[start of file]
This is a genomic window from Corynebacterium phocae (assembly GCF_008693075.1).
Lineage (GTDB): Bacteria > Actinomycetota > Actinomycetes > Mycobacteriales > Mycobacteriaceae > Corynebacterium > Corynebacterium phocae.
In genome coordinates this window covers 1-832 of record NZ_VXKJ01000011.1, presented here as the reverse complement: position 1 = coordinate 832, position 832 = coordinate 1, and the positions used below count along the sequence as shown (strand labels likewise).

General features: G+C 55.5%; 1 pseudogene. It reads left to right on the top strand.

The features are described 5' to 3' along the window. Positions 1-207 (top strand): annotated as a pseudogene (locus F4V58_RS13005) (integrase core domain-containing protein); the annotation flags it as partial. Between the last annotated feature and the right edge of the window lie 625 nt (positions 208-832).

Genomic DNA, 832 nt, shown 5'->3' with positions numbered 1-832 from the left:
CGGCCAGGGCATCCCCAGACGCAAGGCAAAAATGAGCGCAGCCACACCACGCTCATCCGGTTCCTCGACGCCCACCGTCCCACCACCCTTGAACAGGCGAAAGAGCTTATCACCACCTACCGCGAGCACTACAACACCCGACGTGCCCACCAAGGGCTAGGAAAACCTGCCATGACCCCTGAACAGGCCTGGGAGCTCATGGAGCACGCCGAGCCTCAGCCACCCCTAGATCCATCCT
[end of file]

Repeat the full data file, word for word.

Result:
This is a genomic window from Corynebacterium phocae (assembly GCF_008693075.1).
Lineage (GTDB): Bacteria > Actinomycetota > Actinomycetes > Mycobacteriales > Mycobacteriaceae > Corynebacterium > Corynebacterium phocae.
In genome coordinates this window covers 1-832 of record NZ_VXKJ01000011.1, presented here as the reverse complement: position 1 = coordinate 832, position 832 = coordinate 1, and the positions used below count along the sequence as shown (strand labels likewise).

General features: G+C 55.5%; 1 pseudogene. It reads left to right on the top strand.

The features are described 5' to 3' along the window. Positions 1-207 (top strand): annotated as a pseudogene (locus F4V58_RS13005) (integrase core domain-containing protein); the annotation flags it as partial. Between the last annotated feature and the right edge of the window lie 625 nt (positions 208-832).

Genomic DNA, 832 nt, shown 5'->3' with positions numbered 1-832 from the left:
CGGCCAGGGCATCCCCAGACGCAAGGCAAAAATGAGCGCAGCCACACCACGCTCATCCGGTTCCTCGACGCCCACCGTCCCACCACCCTTGAACAGGCGAAAGAGCTTATCACCACCTACCGCGAGCACTACAACACCCGACGTGCCCACCAAGGGCTAGGAAAACCTGCCATGACCCCTGAACAGGCCTGGGAGCTCATGGAGCACGCCGAGCCTCAGCCACCCCTAGATCCATCCT